What is COBRA?
A federal law known as COBRA guarantees that the employer of a public safety officer who dies
in the line of duty must make the same type of health insurance available to the spouse and
dependent children as was provided prior to the death.
Who is eligible?
In order for survivors to be eligible, the deceased firefighter and the survivors must have actually
been covered under that employee health plan at the time of death.
How long does this insurance continue?
Coverage is available for up to 36 month after the death.
Who pays for this coverage?
There is no provision in the law for the employer to pay for the health insurance unless state law
provides for this. However, in most cases, the survivors must pay for the insurance coverage.
Who initiates contact about the insurance?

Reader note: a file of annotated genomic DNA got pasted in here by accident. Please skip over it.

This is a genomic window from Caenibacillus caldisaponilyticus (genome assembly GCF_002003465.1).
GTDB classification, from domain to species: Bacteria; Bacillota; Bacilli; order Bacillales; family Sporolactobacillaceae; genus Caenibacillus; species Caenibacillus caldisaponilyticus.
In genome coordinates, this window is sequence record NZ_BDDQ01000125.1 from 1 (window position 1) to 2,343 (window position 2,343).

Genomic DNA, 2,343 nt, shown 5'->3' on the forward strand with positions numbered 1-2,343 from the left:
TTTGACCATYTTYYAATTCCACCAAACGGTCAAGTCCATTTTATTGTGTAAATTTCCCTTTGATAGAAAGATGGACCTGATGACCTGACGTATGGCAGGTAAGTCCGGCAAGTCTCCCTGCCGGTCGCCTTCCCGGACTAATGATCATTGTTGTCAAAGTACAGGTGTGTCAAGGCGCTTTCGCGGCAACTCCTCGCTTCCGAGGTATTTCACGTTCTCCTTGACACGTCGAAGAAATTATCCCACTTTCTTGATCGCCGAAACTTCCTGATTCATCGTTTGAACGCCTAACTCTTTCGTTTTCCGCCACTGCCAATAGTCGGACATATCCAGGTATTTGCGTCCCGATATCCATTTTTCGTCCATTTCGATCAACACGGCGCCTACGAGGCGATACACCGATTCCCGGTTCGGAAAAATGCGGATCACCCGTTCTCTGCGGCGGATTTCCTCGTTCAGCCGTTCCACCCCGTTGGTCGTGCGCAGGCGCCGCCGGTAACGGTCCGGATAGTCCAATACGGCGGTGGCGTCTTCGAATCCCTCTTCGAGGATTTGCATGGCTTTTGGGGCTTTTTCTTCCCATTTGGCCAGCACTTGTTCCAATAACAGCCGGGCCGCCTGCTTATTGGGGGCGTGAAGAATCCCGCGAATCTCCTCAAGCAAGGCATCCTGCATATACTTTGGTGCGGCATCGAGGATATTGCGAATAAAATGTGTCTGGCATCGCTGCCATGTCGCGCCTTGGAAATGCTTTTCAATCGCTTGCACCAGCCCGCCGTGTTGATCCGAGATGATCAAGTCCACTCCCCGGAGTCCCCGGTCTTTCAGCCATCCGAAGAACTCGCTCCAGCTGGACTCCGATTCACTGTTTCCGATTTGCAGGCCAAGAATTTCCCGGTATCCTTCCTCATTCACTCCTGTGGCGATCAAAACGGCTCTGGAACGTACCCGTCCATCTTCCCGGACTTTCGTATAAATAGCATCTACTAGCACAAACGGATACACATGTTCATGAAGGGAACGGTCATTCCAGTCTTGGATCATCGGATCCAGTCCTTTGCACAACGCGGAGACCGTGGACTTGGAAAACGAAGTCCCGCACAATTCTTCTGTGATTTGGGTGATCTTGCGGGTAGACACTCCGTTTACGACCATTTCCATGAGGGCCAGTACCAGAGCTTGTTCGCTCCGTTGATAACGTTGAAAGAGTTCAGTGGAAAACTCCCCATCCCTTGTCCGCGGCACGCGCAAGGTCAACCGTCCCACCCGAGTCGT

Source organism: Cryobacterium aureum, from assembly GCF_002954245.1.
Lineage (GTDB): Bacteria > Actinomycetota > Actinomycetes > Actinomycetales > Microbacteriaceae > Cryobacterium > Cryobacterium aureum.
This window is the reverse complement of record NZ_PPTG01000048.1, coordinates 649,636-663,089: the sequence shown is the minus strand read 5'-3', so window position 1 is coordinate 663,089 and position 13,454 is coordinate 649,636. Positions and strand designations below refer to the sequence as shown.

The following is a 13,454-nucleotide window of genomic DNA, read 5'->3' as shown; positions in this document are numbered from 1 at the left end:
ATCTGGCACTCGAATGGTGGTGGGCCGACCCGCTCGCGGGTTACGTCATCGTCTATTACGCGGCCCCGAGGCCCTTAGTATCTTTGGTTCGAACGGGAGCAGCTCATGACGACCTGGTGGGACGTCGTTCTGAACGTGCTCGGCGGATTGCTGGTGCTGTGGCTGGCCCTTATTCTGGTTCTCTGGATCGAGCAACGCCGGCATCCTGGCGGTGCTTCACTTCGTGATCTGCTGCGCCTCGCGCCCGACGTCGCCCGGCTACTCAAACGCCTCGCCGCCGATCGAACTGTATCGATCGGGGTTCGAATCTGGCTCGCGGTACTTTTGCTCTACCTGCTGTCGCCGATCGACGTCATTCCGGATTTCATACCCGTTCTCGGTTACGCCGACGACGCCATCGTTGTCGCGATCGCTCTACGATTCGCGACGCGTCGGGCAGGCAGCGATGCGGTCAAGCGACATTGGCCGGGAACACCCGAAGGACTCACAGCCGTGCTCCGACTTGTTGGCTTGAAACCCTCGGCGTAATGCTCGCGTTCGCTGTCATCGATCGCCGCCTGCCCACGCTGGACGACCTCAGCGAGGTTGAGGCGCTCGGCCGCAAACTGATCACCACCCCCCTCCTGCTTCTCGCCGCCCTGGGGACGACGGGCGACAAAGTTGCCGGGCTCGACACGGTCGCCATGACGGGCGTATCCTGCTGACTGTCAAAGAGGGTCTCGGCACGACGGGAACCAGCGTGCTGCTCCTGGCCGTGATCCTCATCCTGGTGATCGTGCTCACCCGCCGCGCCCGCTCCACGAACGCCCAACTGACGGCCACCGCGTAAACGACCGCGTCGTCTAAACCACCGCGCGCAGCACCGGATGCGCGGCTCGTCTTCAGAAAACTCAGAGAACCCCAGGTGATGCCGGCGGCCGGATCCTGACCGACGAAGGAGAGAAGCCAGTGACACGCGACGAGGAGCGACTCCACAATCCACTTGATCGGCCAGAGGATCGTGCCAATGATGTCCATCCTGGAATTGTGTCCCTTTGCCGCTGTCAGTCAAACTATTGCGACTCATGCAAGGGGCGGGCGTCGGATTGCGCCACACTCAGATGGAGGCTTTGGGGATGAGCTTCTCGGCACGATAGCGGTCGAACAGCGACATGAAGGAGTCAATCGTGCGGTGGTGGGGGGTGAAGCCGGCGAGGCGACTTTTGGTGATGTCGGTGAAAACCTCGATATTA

The employer must notify the health plan administrator within 30 days after the employee’s death.
The plan administrator then has 14 days to contact the survivor and offer the COBRA coverage.
Upon receiving this information, the survivor has up to 60 days to decide whether or not to buy the
When will the coverage start?
If a survivor elects COBRA coverage, it will be retroactive to the date that benefits ended because
of the death. The first premium payment must be paid within 45 days.
Will this health insurance offer the same benefits?
Coverage under COBRA must be identical to the coverage the firefighter had prior to death.
However, employers can let survivors drop some incidental benefits to lower premium costs. If the
department changes its health plan, survivors will receive the benefits under the new plan.
What if a survivor moves out of the health plan coverage area?
A survivor will lose benefits since the employer is not required to offer a plan in a different area.
Who is eligible to receive COBRA?
- Dependent children and stepchildren (must be under age 18, a full-time student under age 23,
or dependent because of a permanent disability)